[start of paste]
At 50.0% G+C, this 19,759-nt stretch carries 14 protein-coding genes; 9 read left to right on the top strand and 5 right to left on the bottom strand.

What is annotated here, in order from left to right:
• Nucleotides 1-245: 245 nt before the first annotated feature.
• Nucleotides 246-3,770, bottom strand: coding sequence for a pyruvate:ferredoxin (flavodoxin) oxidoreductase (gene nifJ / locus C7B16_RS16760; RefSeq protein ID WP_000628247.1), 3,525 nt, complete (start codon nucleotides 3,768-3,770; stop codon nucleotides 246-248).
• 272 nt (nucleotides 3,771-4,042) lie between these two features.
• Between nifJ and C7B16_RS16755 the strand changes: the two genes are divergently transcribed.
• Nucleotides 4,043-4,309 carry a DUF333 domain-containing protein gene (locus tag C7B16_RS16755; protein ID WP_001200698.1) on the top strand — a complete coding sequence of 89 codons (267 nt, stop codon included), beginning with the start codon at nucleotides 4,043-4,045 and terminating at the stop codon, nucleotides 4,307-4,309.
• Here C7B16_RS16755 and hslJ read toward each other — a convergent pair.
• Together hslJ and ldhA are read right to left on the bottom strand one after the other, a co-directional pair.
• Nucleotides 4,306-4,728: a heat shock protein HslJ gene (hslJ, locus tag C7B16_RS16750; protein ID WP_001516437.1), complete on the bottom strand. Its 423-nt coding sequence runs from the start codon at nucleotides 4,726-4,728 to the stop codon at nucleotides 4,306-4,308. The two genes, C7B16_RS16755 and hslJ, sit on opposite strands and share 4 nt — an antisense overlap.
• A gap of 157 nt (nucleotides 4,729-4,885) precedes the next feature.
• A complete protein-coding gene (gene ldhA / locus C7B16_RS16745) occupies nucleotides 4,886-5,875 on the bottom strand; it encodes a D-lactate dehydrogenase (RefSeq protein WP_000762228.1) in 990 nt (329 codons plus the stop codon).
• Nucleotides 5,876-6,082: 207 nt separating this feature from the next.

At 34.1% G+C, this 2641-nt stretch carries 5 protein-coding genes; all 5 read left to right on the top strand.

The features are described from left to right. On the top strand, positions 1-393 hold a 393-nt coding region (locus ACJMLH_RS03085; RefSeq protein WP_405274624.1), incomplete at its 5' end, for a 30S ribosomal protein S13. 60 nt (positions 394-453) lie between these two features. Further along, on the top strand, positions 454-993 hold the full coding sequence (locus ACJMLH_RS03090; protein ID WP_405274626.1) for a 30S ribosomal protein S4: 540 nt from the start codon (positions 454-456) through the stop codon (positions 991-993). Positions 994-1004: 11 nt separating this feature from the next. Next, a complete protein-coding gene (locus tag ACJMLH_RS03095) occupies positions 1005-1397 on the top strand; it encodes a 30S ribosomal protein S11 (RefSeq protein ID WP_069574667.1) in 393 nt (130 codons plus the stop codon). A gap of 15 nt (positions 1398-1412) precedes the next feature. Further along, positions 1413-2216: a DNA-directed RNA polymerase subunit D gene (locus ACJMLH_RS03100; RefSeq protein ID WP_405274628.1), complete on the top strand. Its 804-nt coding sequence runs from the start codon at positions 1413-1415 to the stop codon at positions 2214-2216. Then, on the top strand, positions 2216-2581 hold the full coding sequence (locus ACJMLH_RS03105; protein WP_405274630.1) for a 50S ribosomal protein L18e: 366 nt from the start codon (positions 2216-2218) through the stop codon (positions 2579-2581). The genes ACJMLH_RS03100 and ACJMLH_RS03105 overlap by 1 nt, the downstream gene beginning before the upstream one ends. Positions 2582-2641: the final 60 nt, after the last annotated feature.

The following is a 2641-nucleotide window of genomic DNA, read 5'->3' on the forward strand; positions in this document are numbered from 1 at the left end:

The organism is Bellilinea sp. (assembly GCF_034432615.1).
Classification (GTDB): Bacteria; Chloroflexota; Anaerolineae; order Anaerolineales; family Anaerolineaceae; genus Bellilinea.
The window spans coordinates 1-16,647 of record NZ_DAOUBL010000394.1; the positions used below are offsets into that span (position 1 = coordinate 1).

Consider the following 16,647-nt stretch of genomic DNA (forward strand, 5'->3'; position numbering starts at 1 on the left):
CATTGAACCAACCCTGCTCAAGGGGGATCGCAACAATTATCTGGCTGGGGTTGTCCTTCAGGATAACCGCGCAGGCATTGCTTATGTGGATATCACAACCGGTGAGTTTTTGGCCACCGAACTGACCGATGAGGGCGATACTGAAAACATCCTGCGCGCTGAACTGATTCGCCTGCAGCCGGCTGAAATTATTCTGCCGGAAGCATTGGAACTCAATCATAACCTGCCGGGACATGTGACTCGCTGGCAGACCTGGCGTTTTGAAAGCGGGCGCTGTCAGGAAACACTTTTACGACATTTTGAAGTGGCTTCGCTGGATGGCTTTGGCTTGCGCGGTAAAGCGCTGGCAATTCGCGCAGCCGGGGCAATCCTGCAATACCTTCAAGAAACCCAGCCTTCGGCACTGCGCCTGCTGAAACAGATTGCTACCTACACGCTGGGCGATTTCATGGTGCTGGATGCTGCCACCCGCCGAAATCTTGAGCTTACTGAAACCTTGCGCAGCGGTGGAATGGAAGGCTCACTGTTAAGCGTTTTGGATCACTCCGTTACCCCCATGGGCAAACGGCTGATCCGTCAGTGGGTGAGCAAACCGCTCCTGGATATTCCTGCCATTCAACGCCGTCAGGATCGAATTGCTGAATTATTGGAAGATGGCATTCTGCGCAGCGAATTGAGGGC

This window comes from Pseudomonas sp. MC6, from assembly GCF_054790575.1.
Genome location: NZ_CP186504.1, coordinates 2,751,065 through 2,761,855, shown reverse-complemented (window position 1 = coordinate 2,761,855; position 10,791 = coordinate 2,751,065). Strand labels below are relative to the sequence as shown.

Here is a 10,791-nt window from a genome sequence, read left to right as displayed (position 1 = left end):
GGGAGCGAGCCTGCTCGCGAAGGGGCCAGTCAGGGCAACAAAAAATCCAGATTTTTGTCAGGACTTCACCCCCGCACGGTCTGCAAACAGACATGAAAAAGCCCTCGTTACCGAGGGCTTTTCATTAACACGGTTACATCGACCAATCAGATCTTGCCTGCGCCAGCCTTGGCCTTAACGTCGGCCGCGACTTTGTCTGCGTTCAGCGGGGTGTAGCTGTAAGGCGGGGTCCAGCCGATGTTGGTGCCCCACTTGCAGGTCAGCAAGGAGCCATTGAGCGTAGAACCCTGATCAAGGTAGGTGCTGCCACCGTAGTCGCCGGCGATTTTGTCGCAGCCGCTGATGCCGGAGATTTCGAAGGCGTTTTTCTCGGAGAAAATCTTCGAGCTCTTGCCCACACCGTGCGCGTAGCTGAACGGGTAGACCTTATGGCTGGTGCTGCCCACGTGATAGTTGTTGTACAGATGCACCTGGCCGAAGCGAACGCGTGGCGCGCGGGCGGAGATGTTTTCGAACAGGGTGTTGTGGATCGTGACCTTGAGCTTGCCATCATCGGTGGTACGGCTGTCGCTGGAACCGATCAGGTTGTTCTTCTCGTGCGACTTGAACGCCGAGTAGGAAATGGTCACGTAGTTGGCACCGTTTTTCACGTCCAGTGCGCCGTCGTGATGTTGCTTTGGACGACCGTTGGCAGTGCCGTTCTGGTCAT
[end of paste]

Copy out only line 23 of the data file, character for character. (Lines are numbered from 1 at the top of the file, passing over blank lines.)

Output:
Genome location: NZ_CP186504.1, coordinates 2,751,065 through 2,761,855, shown reverse-complemented (window position 1 = coordinate 2,761,855; position 10,791 = coordinate 2,751,065). Strand labels below are relative to the sequence as shown.